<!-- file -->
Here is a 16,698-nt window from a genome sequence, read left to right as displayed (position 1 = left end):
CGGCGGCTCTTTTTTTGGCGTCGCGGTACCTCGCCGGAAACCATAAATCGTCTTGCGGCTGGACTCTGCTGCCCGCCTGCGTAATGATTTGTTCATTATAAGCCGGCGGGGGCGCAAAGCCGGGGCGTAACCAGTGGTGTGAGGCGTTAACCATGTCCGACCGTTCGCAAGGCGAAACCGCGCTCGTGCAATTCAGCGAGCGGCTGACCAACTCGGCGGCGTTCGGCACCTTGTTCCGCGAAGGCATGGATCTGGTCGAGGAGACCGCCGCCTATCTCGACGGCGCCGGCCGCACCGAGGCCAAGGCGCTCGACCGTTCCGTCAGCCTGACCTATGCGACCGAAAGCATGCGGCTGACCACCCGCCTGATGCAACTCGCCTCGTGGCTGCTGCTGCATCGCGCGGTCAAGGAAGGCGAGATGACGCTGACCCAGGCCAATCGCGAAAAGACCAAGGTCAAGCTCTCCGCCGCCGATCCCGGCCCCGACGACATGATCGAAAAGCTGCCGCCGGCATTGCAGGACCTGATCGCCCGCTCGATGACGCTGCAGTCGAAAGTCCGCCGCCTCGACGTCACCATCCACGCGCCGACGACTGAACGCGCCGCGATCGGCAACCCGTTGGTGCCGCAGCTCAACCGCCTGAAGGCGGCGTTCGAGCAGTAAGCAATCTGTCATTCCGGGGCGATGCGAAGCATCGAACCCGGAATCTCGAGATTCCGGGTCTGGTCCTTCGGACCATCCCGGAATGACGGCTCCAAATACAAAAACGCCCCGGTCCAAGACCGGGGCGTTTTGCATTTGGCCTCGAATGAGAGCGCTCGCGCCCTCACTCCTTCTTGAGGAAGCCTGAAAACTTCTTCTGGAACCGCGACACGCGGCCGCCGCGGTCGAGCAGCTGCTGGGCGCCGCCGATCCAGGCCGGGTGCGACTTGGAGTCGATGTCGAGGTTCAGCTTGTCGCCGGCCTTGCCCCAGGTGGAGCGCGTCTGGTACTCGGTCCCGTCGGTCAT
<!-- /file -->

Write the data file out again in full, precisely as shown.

Here is a 16,698-nt window from a genome sequence, read left to right as displayed (position 1 = left end):
CGGCGGCTCTTTTTTTGGCGTCGCGGTACCTCGCCGGAAACCATAAATCGTCTTGCGGCTGGACTCTGCTGCCCGCCTGCGTAATGATTTGTTCATTATAAGCCGGCGGGGGCGCAAAGCCGGGGCGTAACCAGTGGTGTGAGGCGTTAACCATGTCCGACCGTTCGCAAGGCGAAACCGCGCTCGTGCAATTCAGCGAGCGGCTGACCAACTCGGCGGCGTTCGGCACCTTGTTCCGCGAAGGCATGGATCTGGTCGAGGAGACCGCCGCCTATCTCGACGGCGCCGGCCGCACCGAGGCCAAGGCGCTCGACCGTTCCGTCAGCCTGACCTATGCGACCGAAAGCATGCGGCTGACCACCCGCCTGATGCAACTCGCCTCGTGGCTGCTGCTGCATCGCGCGGTCAAGGAAGGCGAGATGACGCTGACCCAGGCCAATCGCGAAAAGACCAAGGTCAAGCTCTCCGCCGCCGATCCCGGCCCCGACGACATGATCGAAAAGCTGCCGCCGGCATTGCAGGACCTGATCGCCCGCTCGATGACGCTGCAGTCGAAAGTCCGCCGCCTCGACGTCACCATCCACGCGCCGACGACTGAACGCGCCGCGATCGGCAACCCGTTGGTGCCGCAGCTCAACCGCCTGAAGGCGGCGTTCGAGCAGTAAGCAATCTGTCATTCCGGGGCGATGCGAAGCATCGAACCCGGAATCTCGAGATTCCGGGTCTGGTCCTTCGGACCATCCCGGAATGACGGCTCCAAATACAAAAACGCCCCGGTCCAAGACCGGGGCGTTTTGCATTTGGCCTCGAATGAGAGCGCTCGCGCCCTCACTCCTTCTTGAGGAAGCCTGAAAACTTCTTCTGGAACCGCGACACGCGGCCGCCGCGGTCGAGCAGCTGCTGGGCGCCGCCGATCCAGGCCGGGTGCGACTTGGAGTCGATGTCGAGGTTCAGCTTGTCGCCGGCCTTGCCCCAGGTGGAGCGCGTCTGGTACTCGGTCCCGTCGGTCAT